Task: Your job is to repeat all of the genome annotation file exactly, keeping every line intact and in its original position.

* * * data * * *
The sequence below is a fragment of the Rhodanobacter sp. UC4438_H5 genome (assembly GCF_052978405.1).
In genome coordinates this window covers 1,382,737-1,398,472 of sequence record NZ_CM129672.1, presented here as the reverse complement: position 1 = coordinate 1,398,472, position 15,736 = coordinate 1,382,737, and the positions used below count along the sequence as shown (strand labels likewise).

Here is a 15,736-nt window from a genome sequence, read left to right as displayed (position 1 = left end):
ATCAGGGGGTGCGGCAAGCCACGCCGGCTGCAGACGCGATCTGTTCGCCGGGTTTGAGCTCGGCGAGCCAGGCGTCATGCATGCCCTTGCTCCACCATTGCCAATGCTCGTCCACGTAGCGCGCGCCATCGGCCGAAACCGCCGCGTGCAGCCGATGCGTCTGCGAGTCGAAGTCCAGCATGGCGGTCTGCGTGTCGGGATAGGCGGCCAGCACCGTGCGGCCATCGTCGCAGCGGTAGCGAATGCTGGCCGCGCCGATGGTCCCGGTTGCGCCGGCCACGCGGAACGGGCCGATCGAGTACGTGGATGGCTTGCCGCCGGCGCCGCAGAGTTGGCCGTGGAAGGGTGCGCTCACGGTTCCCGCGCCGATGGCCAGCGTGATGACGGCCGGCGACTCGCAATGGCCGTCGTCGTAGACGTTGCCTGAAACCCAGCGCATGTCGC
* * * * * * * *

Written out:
The sequence below is a fragment of the Rhodanobacter sp. UC4438_H5 genome (assembly GCF_052978405.1).
In genome coordinates this window covers 1,382,737-1,398,472 of sequence record NZ_CM129672.1, presented here as the reverse complement: position 1 = coordinate 1,398,472, position 15,736 = coordinate 1,382,737, and the positions used below count along the sequence as shown (strand labels likewise).

Here is a 15,736-nt window from a genome sequence, read left to right as displayed (position 1 = left end):
ATCAGGGGGTGCGGCAAGCCACGCCGGCTGCAGACGCGATCTGTTCGCCGGGTTTGAGCTCGGCGAGCCAGGCGTCATGCATGCCCTTGCTCCACCATTGCCAATGCTCGTCCACGTAGCGCGCGCCATCGGCCGAAACCGCCGCGTGCAGCCGATGCGTCTGCGAGTCGAAGTCCAGCATGGCGGTCTGCGTGTCGGGATAGGCGGCCAGCACCGTGCGGCCATCGTCGCAGCGGTAGCGAATGCTGGCCGCGCCGATGGTCCCGGTTGCGCCGGCCACGCGGAACGGGCCGATCGAGTACGTGGATGGCTTGCCGCCGGCGCCGCAGAGTTGGCCGTGGAAGGGTGCGCTCACGGTTCCCGCGCCGATGGCCAGCGTGATGACGGCCGGCGACTCGCAATGGCCGTCGTCGTAGACGTTGCCTGAAACCCAGCGCATGTCGC